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September 27, 1926[edit]



SEPT. 27, 1926




Is china-town reverting to its ways of yesteryear? Just barely forty years ago the streets of china-town ran red with the blood of those killed in the “tong-wars”. Factions of Chinese once roamed the streets with hatchets attempting to murder their brothers. While their brothers were about the same task.

China-town has always been known for its violent ways. Opium wars, sing-song girls, gambling, illicit liquor trade and black market goods have all been causes of killings in the streets there.

Perhaps though, none as shocking or as senseless as the murder of Chan Kui San last night.

While the “tong-wars” were fought over property, or trade rights (no matter what the goods), this murder has no reason behind it. Chan Kui San was well respected; and elderly gentleman, who had never taken part in the seamier side of china-town.

Somewhat frail, unable to defend himself from his attacker, Chan was tortured to death in a horribly gruesome manner. Only an insane mind, one unbalanced; could have perpetrated this savage means of killing.

Due to the fact that the Journal-Times is widely read by many families, the details of this terrible deed cannot be printed. (However, for the more mature, this reporter will make available upon request, copies of the city corner’s report.)

This reporter was on the scene soon after the police last night. Chan Kui San owned the House of the Happy Tea Moon, a restaurant, and made his home on the upper floor. It was here that the killer found his helpless victim; and here where Chan was slain.

There are no words to convey the horror of what the police found there. The murderer is not only cunning, but has a streak of pure evil as has never been witnessed by this city previously. The thing that took Chan Kui San’s life, is no longer human, but a fiend that only wears a human face.

A city wide man hunt has begun for a suspect linked to the killing. Indeed speculation is that this man may be the murderer himself. Wanted for questions is Mr. Alexander Chase, a lawyer who has offices in Sacramento.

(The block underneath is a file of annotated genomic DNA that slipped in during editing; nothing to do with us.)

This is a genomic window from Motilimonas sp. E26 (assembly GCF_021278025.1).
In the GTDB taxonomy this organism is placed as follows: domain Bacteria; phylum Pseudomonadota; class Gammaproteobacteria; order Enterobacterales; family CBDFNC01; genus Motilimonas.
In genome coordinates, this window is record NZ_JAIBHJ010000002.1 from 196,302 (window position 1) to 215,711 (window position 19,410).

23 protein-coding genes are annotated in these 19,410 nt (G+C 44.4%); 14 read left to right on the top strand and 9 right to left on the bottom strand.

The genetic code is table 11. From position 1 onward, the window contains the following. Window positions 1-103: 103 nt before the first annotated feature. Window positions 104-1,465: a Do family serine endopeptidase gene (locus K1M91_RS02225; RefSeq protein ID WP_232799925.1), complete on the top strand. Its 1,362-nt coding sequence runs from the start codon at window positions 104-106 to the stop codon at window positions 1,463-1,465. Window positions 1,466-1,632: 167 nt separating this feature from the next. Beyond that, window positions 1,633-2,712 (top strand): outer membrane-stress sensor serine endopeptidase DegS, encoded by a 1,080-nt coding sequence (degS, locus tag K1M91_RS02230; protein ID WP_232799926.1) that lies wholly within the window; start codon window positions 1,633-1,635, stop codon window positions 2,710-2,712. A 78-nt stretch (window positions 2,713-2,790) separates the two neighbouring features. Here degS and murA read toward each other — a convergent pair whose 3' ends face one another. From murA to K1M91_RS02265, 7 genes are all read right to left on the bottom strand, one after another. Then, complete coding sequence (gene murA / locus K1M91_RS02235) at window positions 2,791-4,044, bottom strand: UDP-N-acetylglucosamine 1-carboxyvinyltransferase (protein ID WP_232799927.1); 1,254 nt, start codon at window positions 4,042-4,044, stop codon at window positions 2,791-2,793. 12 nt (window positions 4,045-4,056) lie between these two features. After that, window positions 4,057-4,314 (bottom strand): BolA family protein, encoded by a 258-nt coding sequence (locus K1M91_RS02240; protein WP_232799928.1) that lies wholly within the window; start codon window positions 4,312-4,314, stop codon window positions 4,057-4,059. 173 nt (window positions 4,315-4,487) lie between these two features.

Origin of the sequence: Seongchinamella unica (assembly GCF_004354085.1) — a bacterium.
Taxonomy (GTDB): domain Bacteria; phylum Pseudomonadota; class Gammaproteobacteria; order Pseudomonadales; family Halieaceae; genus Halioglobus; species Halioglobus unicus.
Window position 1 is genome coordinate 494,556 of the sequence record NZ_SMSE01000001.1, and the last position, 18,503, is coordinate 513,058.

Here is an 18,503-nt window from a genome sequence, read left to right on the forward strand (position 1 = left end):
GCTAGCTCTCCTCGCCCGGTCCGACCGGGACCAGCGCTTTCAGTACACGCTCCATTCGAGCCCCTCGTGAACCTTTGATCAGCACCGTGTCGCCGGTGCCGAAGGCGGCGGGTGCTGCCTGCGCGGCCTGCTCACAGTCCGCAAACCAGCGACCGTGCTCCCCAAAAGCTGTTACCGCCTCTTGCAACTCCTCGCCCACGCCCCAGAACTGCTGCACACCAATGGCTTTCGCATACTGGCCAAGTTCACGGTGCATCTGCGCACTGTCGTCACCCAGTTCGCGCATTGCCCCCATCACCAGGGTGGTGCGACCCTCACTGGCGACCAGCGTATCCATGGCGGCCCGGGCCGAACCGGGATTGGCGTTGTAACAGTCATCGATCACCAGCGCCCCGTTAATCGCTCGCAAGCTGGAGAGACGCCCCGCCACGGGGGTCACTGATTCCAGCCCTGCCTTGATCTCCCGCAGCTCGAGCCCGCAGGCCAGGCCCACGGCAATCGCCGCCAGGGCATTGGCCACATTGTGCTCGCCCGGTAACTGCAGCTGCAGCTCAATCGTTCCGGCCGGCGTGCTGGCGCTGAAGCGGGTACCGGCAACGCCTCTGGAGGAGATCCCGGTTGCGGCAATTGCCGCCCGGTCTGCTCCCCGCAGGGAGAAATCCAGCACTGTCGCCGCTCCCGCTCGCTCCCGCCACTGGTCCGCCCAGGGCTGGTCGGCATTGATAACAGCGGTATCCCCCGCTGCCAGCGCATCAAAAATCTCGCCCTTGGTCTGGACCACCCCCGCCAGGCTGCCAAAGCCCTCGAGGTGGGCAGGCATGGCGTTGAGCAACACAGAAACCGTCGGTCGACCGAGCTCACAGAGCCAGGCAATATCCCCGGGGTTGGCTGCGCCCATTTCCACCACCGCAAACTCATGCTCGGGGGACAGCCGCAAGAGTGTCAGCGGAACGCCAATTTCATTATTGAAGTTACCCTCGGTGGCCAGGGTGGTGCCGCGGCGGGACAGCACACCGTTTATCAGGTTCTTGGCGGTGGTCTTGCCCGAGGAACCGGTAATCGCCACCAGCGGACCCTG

Alexander Chase is described as being approximately six foot, three inches tall and weighting about two hundred pounds, having blue eyes and blonde, slightly longish hair. Anyone seeing this man should call the police immediately, as he is considered to be armed and dangerous.

According to local residents, Mr. Chase was seen frequenting the neighborhood and was often seen in the vicinity after dark. His presence in the area may have been to locate various paths of escape from the scene of the crime.

Adding further to police suspicions is the fact that Chase’s whereabouts have been unknown for the last three years. The law office in Sacramento was closed in 1923, and just recently reopened. Officials are beginning a detailed investigation into the suspect’s background and clients. The possibility of ties to gangland organizations has not been dismissed.

No motive has yet been determined for the murder of Chan Kui San. Yet the way in which this thing was carried out, perhaps bespeaks its own motive. For in the minds of the insane, the smallest slight may be motive enough. It is certainly no sane being that kills in this manner.

There have been small outbreaks of violence against whites in china-town. Police may, if it continues, impose a ten o’clock curfew in the area. (The late edition will carry further details as they are available.) Whites are being advised to stay out of the china-town district until further notice.

Reporters have attempted to contact the suspect’s wife, Mrs. Violette Chase, at their private home in Stockton. However there has been no answer to either telephone calls, or to the door. She has refused to speak to anyone in person.

The area around the Chase home has the atmosphere of a circus. Writers from all areas of California have converged on the house. Hopeful for that “exclusive interview”, the home is now literally under siege.

However, this reporter has been able to speak directly to Mrs. Chase, and the full text of the interview will be published in the late edition of today’s San Francisco Journal-Times.